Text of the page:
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Pennsylvania Private Juvenile Prison Scandal Results in Guilty Pleas

by Matt Clarke

On June 9, 2009, attorney Robert J. Powell of Hazeltown, Pennsylvania pleaded guilty to charges related to an illegal scheme involving two for-profit juvenile facilities – PA Child Care in Luzerne County and Western PA Child Care in Butler County.

Powell was charged with one count of withholding information about a crime and two counts of being an accessory after the fact. He has not yet been sentenced, but according to his plea agreement will receive 5½ years in prison. He also will be fined $500,000 and must forfeit his corporate jet and an ocean-going yacht christened “Reel Justice.” See: United States v. Powell, U.S.D.C. (M.D. Penn.), Case No. 3:09-cr-00189-EMK.

Federal prosecutors say Powell helped two former Luzerne County juvenile court judges, Mark A. Ciavarella, Jr. and Michael T. Conahan, send juvenile offenders to the private facilities for minor crimes that did not warrant imprisonment, often when the juveniles were not represented by attorneys. The county paid millions to the private facilities to incarcerate juvenile offenders, and the judges reportedly received about $2.6 million in bribes and “finder’s fees” – first for their help in getting the facilities built and then to keep them filled.

The contractor who built the two private juvenile prisons, Robert K. Mericle, was accused of bribing the judges; Powell was the bagman who helped deliver and disguise the illicit payments, claiming they were for renting a Florida condo owned by the judges’ wives. Mericle pleaded guilty on Sept. 2, 2009 to withholding information about a crime. He has not yet been sentenced. See: United States v. Mericle, U.S.D.C. (M.D. Penn.), Case No. 3:09-cr-00247-EMK.

Ciavarella and Conahan had entered preindictment guilty pleas to wire fraud and tax evasion last February, and were to receive seven years in federal prison as part of plea agreements. [See: PLN, May 2009, p.20].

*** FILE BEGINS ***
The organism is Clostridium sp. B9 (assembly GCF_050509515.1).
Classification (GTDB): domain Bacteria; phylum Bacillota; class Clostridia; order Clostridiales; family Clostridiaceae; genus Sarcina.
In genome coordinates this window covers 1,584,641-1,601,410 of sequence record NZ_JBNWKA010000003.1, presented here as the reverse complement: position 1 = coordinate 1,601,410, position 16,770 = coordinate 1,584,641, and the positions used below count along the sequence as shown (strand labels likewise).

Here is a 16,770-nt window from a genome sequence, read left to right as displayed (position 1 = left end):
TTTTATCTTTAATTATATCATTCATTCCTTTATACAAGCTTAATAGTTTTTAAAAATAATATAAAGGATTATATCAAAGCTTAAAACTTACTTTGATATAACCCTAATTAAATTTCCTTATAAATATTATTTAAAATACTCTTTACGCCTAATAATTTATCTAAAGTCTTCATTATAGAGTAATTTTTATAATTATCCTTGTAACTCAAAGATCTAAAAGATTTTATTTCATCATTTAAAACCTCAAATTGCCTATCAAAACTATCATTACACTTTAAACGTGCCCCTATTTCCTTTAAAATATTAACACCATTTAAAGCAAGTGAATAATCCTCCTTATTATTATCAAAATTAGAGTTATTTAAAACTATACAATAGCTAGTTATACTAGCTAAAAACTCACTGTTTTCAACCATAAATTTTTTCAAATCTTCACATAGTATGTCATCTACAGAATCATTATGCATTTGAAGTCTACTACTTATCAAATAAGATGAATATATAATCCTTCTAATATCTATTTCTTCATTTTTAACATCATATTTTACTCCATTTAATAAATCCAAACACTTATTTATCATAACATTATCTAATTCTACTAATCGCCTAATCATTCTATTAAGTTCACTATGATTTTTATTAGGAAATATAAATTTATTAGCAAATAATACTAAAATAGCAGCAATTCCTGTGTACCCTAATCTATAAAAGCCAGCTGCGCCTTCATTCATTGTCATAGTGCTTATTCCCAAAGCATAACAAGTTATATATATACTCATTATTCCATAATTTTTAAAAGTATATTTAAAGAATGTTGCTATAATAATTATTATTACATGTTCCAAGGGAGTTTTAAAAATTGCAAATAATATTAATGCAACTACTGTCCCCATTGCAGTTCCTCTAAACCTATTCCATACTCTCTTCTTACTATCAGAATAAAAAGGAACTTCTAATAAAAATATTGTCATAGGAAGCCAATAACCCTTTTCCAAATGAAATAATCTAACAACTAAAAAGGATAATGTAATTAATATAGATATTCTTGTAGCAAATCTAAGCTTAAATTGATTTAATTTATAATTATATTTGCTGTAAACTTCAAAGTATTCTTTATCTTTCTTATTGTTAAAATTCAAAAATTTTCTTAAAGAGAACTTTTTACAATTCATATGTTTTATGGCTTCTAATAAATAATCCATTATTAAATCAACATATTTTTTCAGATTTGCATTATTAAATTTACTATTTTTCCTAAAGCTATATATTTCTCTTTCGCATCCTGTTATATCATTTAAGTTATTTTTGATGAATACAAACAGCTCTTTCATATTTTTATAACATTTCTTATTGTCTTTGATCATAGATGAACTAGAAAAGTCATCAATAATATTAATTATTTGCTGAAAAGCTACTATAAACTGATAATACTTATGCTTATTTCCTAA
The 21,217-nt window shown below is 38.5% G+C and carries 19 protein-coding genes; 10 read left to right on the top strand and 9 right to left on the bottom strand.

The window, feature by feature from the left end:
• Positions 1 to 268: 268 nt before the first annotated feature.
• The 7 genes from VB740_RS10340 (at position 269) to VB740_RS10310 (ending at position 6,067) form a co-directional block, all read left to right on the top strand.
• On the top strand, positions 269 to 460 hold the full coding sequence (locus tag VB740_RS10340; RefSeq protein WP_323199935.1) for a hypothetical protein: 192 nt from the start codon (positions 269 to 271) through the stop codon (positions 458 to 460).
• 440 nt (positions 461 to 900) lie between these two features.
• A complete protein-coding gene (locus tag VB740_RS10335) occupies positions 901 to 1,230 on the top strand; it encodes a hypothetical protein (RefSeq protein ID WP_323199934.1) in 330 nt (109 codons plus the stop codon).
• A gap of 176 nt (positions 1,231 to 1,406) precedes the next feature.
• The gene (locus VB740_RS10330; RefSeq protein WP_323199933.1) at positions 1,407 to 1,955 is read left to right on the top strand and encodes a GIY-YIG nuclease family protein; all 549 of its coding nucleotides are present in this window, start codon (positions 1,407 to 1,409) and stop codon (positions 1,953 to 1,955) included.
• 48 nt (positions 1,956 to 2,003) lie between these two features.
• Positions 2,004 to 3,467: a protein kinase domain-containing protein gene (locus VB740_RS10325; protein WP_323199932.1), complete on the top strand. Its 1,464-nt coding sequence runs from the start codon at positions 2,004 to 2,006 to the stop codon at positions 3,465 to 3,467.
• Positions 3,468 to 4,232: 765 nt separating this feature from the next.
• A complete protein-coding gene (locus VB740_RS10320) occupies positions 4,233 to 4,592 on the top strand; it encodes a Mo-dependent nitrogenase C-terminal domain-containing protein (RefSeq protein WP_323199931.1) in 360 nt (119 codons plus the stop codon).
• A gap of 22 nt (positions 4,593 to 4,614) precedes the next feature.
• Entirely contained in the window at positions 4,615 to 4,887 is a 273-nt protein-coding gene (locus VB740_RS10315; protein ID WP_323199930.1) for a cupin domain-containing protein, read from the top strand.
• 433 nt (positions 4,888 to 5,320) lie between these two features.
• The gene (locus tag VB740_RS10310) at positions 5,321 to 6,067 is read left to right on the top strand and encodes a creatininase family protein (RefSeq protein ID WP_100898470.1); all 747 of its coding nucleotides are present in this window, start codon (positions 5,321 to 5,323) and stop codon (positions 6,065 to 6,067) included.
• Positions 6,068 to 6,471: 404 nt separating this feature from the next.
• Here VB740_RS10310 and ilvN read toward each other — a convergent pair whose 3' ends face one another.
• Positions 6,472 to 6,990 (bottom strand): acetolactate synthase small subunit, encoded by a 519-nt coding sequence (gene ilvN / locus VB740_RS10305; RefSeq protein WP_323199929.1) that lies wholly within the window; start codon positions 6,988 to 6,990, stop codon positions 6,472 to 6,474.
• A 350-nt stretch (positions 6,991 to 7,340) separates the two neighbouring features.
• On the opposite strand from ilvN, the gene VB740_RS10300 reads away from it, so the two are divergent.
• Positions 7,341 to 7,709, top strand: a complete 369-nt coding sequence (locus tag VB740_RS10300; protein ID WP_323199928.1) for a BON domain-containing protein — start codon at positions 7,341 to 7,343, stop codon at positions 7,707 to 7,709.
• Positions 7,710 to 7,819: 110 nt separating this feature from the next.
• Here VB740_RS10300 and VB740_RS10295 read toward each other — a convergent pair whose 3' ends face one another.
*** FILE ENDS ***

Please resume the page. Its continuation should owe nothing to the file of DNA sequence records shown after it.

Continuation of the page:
However, the U.S. District Court rejected the agreements on July 31, 2009, citing a failure of the former judges to take responsibility for their actions. District Court Judge Edwin M. Kosik noted that Conahan had “refused to discuss the motivation behind his conduct, attempted to obstruct and impede justice, and failed to clearly demonstrate affirmative acceptance of responsibility with his denials and contradiction of evidence.”

Further, Ciavarella’s denials that he had taken bribes or “traded kids for cash” were criticized by the court, which found that “Such denials are self serving and abundantly contradicted by the evidence.”

“In this case, the fountain from which the public drinks is confidence in the judicial system – a fountain which may be corrupted for a time well after this case,” Judge Kosik stated.

On Sept. 9, 2009, a federal grand jury returned a 48-count indictment against Ciavarella and Conahan that included charges of fraud, bribery, extortion, racketeering, money laundering and tax-related offenses. The disgraced judges now face significantly more prison time than they would have received under their plea bargains. See: United States v. Conahan, U.S.D.C. (M.D. Penn.), Case No. 3:09-cr-00272-EMK.

Powell, whom prosecutors said falsified records and helped the former judges launder their illegal income, co-owned the juvenile facilities along with Greg Zappala, brother of Allegheny County District Attorney Stephen A. Zappala, Jr. and son of former state Supreme Court Justice Stephen A. Zappala, Sr. Greg Zappala has not been charged with any wrongdoing but is being sued – along with Powell, Ciavarella and Conahan – by hundreds of former juvenile offenders and their parents for civil rights and RICO violations. See: Wallace v. Powell, U.S.D.C. (M.D. Penn.), Case No. 3:09-cv-00286-ARC.

Ciavarella and Conahan have moved to dismiss the civil lawsuits based on the doctrine of judicial immunity, which immunizes judges “for their judicial acts, even when such acts are in excess of their jurisdiction, and are alleged to have been done maliciously or corruptly.” Judicial immunity is, of course, a judicially-created doctrine, not a constitutional or statutory protection. For more on judicial misconduct, see PLN’s August 2009 cover story.

Sources: Pittsburgh Post-Gazette,,

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